Belfast council must get its waste rethink right
Some people may claim a little cynically that there is a good deal of rubbish in the routine exchanges in our local council chambers, but Belfast City Council is taking the subject of literal rubbish very seriously indeed, and rightly so.
Under new proposals being considered at City Hall, there is a possibility that black bins could be collected just once a month, and that is a serious matter for every householder in the city.
The council is seeking the views of residents on the future of waste and recycling in all parts of Belfast. They are being asked to respond to a consultation they will be informed about in great detail. It will set out three clear options for the future of recycling and the collection of household waste.
One option would lead to a four-weekly collection cycle for black bins, which hold the usual kinds of varied household waste.
Another option would be the introduction of a smaller black bin of some 180 litres for general household waste, and this would be collected fortnightly.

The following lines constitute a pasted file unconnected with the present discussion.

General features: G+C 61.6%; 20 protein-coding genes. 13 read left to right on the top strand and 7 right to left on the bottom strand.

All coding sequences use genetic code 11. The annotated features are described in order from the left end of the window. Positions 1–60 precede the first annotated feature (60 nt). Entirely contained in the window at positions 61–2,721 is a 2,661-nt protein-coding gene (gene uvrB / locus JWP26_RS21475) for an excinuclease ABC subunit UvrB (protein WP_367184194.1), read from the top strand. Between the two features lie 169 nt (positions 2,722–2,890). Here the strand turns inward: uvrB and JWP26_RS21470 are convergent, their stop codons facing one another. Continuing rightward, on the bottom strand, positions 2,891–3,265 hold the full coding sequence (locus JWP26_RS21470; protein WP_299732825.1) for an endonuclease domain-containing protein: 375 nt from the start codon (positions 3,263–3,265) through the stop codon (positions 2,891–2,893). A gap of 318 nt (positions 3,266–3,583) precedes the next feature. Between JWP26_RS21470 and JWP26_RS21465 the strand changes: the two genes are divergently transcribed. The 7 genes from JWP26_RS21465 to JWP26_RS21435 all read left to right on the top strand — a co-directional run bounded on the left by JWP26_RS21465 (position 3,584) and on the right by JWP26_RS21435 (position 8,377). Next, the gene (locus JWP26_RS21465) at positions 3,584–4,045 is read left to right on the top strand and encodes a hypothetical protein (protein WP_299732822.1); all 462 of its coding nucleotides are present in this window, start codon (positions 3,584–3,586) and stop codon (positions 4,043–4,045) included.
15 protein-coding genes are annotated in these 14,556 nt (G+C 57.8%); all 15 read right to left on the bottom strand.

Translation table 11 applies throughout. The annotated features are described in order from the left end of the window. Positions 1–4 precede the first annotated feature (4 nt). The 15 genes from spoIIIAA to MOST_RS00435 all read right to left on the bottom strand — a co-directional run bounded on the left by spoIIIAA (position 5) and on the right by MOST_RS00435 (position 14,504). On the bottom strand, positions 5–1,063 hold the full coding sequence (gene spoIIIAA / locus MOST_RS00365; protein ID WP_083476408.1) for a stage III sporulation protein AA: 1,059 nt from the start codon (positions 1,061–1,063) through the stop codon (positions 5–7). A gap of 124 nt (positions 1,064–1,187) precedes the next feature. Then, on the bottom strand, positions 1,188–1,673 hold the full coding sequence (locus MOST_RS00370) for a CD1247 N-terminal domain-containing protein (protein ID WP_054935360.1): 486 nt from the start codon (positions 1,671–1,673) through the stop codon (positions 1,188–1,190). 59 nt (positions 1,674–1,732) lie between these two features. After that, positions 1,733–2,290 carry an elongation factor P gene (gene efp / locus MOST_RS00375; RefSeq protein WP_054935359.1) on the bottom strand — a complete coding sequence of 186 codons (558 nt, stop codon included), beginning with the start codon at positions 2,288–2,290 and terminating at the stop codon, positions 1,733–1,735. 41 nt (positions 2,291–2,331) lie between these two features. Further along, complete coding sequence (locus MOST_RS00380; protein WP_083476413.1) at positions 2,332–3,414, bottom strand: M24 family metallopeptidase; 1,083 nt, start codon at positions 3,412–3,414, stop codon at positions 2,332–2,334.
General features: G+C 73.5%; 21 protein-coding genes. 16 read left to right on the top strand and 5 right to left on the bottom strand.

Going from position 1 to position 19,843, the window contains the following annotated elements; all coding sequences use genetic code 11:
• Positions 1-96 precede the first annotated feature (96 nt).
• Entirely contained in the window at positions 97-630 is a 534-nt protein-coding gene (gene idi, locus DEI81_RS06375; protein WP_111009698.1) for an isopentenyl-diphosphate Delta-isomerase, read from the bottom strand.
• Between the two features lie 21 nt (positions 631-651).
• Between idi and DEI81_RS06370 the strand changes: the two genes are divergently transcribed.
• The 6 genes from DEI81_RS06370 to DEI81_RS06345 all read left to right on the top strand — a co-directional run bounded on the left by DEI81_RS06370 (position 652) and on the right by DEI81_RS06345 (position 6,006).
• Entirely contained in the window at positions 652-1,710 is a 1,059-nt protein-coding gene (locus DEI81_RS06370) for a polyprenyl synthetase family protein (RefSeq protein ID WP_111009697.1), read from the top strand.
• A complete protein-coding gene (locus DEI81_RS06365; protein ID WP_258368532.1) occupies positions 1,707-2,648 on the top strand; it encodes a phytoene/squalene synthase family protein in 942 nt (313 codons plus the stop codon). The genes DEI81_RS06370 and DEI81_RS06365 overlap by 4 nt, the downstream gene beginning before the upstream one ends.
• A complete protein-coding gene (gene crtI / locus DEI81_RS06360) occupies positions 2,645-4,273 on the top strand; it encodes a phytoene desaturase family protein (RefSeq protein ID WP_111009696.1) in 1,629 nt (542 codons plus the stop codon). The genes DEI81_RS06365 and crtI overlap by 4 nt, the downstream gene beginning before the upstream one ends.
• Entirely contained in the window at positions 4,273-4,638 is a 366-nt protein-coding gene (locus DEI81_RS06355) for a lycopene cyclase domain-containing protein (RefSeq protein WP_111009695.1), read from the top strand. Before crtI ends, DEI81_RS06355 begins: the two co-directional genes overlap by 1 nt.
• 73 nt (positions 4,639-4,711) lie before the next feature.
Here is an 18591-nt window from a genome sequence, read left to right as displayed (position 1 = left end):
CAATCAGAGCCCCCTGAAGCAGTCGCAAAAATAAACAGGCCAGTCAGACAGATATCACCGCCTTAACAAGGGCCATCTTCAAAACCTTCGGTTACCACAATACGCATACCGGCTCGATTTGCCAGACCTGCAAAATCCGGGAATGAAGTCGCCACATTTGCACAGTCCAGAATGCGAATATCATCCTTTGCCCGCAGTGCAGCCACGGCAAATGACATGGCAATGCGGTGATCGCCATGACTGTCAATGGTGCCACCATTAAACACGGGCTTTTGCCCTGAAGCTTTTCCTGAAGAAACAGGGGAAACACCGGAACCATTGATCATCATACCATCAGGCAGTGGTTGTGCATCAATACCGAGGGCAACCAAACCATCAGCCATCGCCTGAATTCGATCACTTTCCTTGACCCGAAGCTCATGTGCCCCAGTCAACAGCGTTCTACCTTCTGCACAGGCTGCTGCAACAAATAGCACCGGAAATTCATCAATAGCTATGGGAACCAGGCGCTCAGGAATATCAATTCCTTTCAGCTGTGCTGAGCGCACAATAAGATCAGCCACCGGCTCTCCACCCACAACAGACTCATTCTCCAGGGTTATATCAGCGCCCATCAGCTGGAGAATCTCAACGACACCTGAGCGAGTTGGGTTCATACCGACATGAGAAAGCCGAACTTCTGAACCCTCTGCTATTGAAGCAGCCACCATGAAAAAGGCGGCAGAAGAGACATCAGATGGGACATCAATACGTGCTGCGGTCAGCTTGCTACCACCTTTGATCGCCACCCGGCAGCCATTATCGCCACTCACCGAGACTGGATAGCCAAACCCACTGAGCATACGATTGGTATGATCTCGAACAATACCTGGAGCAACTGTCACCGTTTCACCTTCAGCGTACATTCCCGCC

Yet a third option would be no change to the size of the black bin, but the introduction of a three-weekly collection cycle.
We are all familiar with the important need to recycle, and most people are conscientious about disposing of their rubbish in a responsible and appropriate way.
However, the need to recycle should not be conflated or fused into what appears to be the council's real desire to provide fewer collection services for its ratepayers.
There has long been a perception, which is not entirely subjective, that bins have been getting smaller while collections are becoming less regular.
This is a social phenomenon not entirely limited to the Belfast area.
The reality is that thorough recycling for even a medium-sized family would require regular access to a proper facility.
This in turn would necessitate access to private transport, and this is not something every family possesses.
Whatever conclusions Belfast City Council reaches after its consultation, the authorities must balance the need to recycle with the ability of families to do so.
The disposal of household waste is important to all of us. When it runs smoothly we hardly notice, but when there is a hitch we quickly see the result of waste piling up, so the council needs to get this right.